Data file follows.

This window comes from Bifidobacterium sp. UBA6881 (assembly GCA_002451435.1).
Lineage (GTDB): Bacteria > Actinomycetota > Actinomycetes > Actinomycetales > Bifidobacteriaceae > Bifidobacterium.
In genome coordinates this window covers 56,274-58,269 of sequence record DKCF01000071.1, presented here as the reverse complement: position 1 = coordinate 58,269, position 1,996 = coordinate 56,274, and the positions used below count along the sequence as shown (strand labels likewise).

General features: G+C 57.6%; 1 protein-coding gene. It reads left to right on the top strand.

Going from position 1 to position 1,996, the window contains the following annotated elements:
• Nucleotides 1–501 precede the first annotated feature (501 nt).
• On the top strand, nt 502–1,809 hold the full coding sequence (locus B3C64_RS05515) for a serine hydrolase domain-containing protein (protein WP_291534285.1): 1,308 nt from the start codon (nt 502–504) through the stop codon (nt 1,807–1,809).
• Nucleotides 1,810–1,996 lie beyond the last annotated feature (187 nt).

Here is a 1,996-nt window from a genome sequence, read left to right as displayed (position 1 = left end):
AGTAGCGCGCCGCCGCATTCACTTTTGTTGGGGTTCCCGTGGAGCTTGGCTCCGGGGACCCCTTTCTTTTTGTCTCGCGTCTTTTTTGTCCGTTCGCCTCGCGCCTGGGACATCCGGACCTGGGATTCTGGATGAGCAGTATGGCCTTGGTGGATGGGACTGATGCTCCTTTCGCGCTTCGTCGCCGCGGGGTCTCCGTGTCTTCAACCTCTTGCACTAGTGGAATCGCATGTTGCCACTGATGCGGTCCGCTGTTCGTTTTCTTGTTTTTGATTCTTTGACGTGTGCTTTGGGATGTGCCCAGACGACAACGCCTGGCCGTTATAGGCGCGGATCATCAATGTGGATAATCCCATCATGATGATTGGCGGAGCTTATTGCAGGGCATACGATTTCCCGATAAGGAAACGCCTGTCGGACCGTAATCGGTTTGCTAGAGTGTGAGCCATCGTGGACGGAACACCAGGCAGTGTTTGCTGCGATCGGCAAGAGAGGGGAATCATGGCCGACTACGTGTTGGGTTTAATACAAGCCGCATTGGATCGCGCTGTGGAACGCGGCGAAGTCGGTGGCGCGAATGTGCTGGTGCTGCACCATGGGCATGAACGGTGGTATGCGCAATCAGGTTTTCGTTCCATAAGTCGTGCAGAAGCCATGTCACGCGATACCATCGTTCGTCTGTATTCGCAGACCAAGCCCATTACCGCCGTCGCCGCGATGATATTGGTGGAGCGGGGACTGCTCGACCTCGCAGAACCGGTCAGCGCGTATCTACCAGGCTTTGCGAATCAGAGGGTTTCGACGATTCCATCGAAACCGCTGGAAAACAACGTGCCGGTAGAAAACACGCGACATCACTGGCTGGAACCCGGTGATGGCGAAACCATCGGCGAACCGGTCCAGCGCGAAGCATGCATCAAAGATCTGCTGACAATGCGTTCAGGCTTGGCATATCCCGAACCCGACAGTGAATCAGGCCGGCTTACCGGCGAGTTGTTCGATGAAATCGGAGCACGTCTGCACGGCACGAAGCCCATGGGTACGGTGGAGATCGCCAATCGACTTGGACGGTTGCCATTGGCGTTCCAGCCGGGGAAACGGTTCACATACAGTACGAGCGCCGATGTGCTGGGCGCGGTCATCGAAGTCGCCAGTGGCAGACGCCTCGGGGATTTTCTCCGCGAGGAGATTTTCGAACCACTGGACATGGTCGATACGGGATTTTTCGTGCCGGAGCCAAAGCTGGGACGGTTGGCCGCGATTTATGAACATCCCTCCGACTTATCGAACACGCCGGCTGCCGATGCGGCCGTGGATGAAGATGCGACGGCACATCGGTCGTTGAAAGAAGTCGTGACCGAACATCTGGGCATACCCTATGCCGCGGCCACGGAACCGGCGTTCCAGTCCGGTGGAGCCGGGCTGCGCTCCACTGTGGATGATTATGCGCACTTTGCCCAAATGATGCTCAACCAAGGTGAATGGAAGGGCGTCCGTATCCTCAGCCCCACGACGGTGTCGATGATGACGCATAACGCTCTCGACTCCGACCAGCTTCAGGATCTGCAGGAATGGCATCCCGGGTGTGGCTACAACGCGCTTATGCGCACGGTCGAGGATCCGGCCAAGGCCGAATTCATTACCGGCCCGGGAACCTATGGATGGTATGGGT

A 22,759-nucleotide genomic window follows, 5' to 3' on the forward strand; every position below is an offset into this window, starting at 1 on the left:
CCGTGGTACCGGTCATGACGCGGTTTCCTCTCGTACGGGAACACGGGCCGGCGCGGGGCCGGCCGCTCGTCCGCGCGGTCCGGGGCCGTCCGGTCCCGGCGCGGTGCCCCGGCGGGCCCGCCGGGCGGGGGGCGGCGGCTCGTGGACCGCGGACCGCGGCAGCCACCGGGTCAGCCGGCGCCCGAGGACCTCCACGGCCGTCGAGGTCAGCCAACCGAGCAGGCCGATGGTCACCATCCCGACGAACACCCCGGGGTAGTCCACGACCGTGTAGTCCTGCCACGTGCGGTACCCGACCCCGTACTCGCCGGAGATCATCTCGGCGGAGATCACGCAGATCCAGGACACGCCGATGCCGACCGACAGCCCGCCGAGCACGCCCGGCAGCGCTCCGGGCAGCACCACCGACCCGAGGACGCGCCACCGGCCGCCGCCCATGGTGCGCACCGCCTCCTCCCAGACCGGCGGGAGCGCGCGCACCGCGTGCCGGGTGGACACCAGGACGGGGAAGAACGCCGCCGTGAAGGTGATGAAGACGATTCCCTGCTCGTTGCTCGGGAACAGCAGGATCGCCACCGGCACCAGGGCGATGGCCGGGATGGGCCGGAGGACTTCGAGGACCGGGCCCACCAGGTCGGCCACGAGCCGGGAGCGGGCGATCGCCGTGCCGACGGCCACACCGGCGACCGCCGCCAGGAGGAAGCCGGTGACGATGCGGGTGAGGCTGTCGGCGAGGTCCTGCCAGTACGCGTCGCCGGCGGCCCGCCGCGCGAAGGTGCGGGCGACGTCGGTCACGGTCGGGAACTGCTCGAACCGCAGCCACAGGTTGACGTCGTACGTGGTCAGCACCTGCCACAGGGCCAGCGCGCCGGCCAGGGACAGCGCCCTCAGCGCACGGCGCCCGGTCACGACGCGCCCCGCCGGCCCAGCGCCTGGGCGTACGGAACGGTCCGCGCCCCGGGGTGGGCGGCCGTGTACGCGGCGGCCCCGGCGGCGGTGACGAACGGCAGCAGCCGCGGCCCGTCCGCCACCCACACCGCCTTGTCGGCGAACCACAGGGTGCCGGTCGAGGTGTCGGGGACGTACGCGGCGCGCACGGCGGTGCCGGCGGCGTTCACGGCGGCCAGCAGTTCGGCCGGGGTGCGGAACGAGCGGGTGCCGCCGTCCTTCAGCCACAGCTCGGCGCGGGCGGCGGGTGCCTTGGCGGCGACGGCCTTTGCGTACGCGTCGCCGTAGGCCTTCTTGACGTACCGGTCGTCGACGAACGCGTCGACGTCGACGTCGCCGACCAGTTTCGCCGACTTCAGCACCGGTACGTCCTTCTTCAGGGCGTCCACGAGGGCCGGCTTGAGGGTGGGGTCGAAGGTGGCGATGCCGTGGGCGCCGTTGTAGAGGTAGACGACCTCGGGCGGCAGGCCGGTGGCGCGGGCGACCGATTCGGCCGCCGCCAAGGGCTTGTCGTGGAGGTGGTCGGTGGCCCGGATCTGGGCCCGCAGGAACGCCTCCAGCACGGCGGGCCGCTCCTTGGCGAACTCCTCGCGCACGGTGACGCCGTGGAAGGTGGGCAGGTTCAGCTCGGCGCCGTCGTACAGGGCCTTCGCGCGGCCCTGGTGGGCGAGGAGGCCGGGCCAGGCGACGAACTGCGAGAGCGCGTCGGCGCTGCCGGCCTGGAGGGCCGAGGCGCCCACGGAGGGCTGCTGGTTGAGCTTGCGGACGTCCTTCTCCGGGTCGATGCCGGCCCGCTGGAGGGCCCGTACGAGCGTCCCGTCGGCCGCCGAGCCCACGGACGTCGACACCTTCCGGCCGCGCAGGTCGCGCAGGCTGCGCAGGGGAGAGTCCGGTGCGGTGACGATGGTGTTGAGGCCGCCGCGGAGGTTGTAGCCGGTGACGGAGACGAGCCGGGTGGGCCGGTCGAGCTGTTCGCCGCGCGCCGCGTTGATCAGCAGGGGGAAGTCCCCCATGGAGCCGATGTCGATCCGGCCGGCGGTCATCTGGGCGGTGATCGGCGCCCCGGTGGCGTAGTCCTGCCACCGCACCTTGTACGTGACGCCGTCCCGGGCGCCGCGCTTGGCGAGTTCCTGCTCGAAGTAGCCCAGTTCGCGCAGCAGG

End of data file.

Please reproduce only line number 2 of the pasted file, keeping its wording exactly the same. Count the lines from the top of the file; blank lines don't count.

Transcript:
Lineage (GTDB): Bacteria > Actinomycetota > Actinomycetes > Actinomycetales > Bifidobacteriaceae > Bifidobacterium.